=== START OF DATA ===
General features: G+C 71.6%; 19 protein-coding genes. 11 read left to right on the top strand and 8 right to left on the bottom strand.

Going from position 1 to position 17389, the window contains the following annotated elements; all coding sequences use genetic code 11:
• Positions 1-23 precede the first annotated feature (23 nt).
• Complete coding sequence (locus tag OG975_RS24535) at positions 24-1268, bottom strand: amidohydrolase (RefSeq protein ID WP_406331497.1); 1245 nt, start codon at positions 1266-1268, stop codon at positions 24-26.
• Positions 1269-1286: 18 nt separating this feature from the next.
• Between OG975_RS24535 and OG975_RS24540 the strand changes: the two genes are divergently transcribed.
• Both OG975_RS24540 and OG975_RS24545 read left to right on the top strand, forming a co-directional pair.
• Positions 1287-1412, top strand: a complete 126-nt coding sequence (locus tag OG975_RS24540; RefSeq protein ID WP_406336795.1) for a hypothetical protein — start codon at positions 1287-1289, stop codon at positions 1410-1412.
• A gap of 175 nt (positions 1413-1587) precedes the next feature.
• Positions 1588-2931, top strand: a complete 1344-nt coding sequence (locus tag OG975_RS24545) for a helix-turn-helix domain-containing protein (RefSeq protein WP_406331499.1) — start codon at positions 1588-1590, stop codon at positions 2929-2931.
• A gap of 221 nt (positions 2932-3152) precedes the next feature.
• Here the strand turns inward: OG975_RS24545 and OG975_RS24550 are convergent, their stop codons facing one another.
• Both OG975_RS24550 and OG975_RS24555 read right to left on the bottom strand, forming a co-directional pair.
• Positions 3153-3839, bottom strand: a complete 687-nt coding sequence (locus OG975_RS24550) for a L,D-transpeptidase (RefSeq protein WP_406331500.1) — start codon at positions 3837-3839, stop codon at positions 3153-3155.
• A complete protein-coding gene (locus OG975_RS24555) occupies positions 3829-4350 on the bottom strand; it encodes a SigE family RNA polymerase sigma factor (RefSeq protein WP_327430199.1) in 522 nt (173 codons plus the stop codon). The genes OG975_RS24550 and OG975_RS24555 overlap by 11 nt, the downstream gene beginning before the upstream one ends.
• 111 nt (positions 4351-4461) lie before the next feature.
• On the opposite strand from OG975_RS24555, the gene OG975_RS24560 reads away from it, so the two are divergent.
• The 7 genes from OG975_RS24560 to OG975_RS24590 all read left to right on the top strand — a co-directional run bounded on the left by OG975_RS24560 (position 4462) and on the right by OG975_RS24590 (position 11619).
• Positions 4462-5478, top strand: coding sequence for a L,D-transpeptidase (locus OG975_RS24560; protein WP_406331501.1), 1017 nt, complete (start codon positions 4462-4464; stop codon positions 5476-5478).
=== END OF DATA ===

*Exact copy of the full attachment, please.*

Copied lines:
General features: G+C 71.6%; 19 protein-coding genes. 11 read left to right on the top strand and 8 right to left on the bottom strand.

Going from position 1 to position 17389, the window contains the following annotated elements; all coding sequences use genetic code 11:
• Positions 1-23 precede the first annotated feature (23 nt).
• Complete coding sequence (locus tag OG975_RS24535) at positions 24-1268, bottom strand: amidohydrolase (RefSeq protein ID WP_406331497.1); 1245 nt, start codon at positions 1266-1268, stop codon at positions 24-26.
• Positions 1269-1286: 18 nt separating this feature from the next.
• Between OG975_RS24535 and OG975_RS24540 the strand changes: the two genes are divergently transcribed.
• Both OG975_RS24540 and OG975_RS24545 read left to right on the top strand, forming a co-directional pair.
• Positions 1287-1412, top strand: a complete 126-nt coding sequence (locus tag OG975_RS24540; RefSeq protein ID WP_406336795.1) for a hypothetical protein — start codon at positions 1287-1289, stop codon at positions 1410-1412.
• A gap of 175 nt (positions 1413-1587) precedes the next feature.
• Positions 1588-2931, top strand: a complete 1344-nt coding sequence (locus tag OG975_RS24545) for a helix-turn-helix domain-containing protein (RefSeq protein WP_406331499.1) — start codon at positions 1588-1590, stop codon at positions 2929-2931.
• A gap of 221 nt (positions 2932-3152) precedes the next feature.
• Here the strand turns inward: OG975_RS24545 and OG975_RS24550 are convergent, their stop codons facing one another.
• Both OG975_RS24550 and OG975_RS24555 read right to left on the bottom strand, forming a co-directional pair.
• Positions 3153-3839, bottom strand: a complete 687-nt coding sequence (locus OG975_RS24550) for a L,D-transpeptidase (RefSeq protein WP_406331500.1) — start codon at positions 3837-3839, stop codon at positions 3153-3155.
• A complete protein-coding gene (locus OG975_RS24555) occupies positions 3829-4350 on the bottom strand; it encodes a SigE family RNA polymerase sigma factor (RefSeq protein WP_327430199.1) in 522 nt (173 codons plus the stop codon). The genes OG975_RS24550 and OG975_RS24555 overlap by 11 nt, the downstream gene beginning before the upstream one ends.
• 111 nt (positions 4351-4461) lie before the next feature.
• On the opposite strand from OG975_RS24555, the gene OG975_RS24560 reads away from it, so the two are divergent.
• The 7 genes from OG975_RS24560 to OG975_RS24590 all read left to right on the top strand — a co-directional run bounded on the left by OG975_RS24560 (position 4462) and on the right by OG975_RS24590 (position 11619).
• Positions 4462-5478, top strand: coding sequence for a L,D-transpeptidase (locus OG975_RS24560; protein WP_406331501.1), 1017 nt, complete (start codon positions 4462-4464; stop codon positions 5476-5478).